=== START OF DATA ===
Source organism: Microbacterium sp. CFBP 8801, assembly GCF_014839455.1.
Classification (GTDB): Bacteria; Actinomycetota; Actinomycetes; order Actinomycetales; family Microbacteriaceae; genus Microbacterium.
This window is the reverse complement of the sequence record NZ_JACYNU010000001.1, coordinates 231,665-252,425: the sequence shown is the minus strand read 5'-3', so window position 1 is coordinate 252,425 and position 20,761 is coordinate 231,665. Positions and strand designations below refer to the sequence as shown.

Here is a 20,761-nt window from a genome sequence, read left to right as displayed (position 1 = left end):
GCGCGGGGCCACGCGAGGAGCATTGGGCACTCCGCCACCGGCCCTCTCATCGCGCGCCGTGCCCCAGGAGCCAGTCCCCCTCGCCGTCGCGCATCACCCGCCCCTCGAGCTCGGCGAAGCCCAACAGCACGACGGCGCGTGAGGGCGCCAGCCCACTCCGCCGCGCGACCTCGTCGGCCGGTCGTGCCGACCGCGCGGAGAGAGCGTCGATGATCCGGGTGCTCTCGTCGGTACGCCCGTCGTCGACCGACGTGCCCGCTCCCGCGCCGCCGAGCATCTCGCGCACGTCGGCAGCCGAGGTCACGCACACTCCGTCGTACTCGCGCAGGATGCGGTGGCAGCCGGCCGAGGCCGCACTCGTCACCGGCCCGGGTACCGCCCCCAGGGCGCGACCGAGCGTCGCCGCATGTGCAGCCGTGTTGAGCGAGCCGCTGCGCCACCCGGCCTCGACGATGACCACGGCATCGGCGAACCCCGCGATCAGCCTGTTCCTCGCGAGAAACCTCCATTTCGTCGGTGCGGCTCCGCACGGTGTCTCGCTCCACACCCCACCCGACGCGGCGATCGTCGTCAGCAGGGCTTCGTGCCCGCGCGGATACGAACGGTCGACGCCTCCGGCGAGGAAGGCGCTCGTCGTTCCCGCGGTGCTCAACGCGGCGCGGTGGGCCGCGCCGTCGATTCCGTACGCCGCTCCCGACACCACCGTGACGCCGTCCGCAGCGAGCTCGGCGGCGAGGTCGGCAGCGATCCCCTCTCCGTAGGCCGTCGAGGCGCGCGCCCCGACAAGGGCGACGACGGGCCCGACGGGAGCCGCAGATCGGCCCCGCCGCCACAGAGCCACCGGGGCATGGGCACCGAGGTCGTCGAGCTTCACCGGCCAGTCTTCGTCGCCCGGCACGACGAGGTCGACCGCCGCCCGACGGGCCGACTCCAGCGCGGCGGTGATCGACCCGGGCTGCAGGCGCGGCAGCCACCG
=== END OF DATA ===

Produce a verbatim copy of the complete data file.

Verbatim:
Source organism: Microbacterium sp. CFBP 8801, assembly GCF_014839455.1.
Classification (GTDB): Bacteria; Actinomycetota; Actinomycetes; order Actinomycetales; family Microbacteriaceae; genus Microbacterium.
This window is the reverse complement of the sequence record NZ_JACYNU010000001.1, coordinates 231,665-252,425: the sequence shown is the minus strand read 5'-3', so window position 1 is coordinate 252,425 and position 20,761 is coordinate 231,665. Positions and strand designations below refer to the sequence as shown.

Here is a 20,761-nt window from a genome sequence, read left to right as displayed (position 1 = left end):
GCGCGGGGCCACGCGAGGAGCATTGGGCACTCCGCCACCGGCCCTCTCATCGCGCGCCGTGCCCCAGGAGCCAGTCCCCCTCGCCGTCGCGCATCACCCGCCCCTCGAGCTCGGCGAAGCCCAACAGCACGACGGCGCGTGAGGGCGCCAGCCCACTCCGCCGCGCGACCTCGTCGGCCGGTCGTGCCGACCGCGCGGAGAGAGCGTCGATGATCCGGGTGCTCTCGTCGGTACGCCCGTCGTCGACCGACGTGCCCGCTCCCGCGCCGCCGAGCATCTCGCGCACGTCGGCAGCCGAGGTCACGCACACTCCGTCGTACTCGCGCAGGATGCGGTGGCAGCCGGCCGAGGCCGCACTCGTCACCGGCCCGGGTACCGCCCCCAGGGCGCGACCGAGCGTCGCCGCATGTGCAGCCGTGTTGAGCGAGCCGCTGCGCCACCCGGCCTCGACGATGACCACGGCATCGGCGAACCCCGCGATCAGCCTGTTCCTCGCGAGAAACCTCCATTTCGTCGGTGCGGCTCCGCACGGTGTCTCGCTCCACACCCCACCCGACGCGGCGATCGTCGTCAGCAGGGCTTCGTGCCCGCGCGGATACGAACGGTCGACGCCTCCGGCGAGGAAGGCGCTCGTCGTTCCCGCGGTGCTCAACGCGGCGCGGTGGGCCGCGCCGTCGATTCCGTACGCCGCTCCCGACACCACCGTGACGCCGTCCGCAGCGAGCTCGGCGGCGAGGTCGGCAGCGATCCCCTCTCCGTAGGCCGTCGAGGCGCGCGCCCCGACAAGGGCGACGACGGGCCCGACGGGAGCCGCAGATCGGCCCCGCCGCCACAGAGCCACCGGGGCATGGGCACCGAGGTCGTCGAGCTTCACCGGCCAGTCTTCGTCGCCCGGCACGACGAGGTCGACCGCCGCCCGACGGGCCGACTCCAGCGCGGCGGTGATCGACCCGGGCTGCAGGCGCGGCAGCCACCG